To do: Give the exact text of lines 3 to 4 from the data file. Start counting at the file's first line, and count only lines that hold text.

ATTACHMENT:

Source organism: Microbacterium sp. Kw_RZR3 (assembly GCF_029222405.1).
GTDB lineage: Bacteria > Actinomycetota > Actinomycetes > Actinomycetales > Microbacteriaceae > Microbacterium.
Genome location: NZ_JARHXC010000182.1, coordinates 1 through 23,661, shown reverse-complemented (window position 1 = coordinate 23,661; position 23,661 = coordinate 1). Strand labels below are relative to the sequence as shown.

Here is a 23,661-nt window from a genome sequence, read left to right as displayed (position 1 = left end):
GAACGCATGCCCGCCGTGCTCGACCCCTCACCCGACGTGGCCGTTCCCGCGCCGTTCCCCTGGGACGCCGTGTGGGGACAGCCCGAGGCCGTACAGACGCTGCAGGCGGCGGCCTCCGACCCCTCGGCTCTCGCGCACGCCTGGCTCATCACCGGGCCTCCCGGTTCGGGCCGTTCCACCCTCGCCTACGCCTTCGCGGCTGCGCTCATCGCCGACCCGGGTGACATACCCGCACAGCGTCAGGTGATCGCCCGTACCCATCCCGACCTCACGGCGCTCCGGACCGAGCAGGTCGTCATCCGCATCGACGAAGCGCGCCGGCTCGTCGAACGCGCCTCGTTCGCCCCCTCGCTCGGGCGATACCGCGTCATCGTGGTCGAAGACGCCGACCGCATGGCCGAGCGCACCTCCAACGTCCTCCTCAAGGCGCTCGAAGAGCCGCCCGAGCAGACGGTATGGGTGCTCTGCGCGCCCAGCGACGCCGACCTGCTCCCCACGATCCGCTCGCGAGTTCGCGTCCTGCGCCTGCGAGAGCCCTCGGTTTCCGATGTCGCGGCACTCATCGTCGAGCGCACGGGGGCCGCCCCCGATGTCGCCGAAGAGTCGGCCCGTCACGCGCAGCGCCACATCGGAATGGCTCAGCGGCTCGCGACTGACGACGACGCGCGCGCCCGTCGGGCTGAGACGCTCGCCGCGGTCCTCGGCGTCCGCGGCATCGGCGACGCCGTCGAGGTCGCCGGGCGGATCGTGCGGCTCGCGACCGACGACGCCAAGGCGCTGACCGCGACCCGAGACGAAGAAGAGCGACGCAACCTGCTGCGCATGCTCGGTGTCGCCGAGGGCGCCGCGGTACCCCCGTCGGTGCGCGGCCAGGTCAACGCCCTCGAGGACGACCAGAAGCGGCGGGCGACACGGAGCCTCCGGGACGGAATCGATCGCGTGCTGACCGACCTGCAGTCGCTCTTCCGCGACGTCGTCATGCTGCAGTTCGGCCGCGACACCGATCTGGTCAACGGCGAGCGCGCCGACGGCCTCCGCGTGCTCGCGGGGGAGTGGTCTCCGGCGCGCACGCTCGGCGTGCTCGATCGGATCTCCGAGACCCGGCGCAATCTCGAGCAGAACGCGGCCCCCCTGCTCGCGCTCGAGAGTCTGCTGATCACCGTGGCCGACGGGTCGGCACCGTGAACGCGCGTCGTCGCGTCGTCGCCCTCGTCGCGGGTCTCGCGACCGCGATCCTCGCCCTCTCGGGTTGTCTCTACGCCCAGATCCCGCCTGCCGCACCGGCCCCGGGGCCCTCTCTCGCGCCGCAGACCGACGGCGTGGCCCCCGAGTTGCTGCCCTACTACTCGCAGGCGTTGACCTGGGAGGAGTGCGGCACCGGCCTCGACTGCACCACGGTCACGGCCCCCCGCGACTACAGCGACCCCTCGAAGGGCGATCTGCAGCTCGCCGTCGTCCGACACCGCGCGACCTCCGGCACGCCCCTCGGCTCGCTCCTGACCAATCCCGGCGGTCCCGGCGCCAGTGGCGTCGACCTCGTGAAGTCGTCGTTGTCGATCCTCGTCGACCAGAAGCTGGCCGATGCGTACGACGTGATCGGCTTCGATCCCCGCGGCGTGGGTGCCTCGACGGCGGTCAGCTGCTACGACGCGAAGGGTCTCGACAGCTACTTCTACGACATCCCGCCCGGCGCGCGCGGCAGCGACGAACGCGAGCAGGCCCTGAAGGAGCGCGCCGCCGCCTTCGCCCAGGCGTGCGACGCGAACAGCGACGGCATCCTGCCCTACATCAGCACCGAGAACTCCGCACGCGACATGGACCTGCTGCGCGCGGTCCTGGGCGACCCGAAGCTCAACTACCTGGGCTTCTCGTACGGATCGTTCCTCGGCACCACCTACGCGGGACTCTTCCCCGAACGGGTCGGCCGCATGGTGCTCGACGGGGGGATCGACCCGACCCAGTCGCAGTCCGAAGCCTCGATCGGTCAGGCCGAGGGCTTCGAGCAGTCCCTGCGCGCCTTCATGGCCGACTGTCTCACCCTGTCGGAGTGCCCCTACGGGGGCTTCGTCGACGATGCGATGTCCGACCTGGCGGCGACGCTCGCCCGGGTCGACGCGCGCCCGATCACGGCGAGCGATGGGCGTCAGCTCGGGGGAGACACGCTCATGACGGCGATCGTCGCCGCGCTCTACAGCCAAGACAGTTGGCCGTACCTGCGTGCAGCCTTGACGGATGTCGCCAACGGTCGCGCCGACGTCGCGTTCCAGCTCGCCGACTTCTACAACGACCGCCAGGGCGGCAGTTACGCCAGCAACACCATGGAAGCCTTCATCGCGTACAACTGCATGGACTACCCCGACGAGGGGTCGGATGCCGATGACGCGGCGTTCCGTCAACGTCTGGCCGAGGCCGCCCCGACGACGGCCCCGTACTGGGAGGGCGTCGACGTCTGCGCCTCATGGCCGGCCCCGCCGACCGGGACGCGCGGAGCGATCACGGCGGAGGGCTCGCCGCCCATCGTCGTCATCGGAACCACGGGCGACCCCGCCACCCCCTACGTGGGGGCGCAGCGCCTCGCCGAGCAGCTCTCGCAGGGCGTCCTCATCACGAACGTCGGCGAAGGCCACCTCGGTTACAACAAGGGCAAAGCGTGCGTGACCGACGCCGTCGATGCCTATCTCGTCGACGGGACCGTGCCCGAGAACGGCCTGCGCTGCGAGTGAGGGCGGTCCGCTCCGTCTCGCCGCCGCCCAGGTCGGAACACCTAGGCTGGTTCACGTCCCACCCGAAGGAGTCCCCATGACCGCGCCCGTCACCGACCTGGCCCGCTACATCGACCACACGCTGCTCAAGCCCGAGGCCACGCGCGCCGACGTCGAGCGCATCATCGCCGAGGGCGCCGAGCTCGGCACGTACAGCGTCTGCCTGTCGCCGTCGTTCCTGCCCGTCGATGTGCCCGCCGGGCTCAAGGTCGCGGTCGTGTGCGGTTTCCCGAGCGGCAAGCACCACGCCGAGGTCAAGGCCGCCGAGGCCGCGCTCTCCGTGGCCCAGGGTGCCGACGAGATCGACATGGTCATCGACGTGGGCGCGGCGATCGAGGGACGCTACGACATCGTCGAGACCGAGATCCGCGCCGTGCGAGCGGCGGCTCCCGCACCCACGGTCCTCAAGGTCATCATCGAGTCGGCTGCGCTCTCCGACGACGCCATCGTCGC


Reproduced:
Genome location: NZ_JARHXC010000182.1, coordinates 1 through 23,661, shown reverse-complemented (window position 1 = coordinate 23,661; position 23,661 = coordinate 1). Strand labels below are relative to the sequence as shown.

Here is a 23,661-nt window from a genome sequence, read left to right as displayed (position 1 = left end):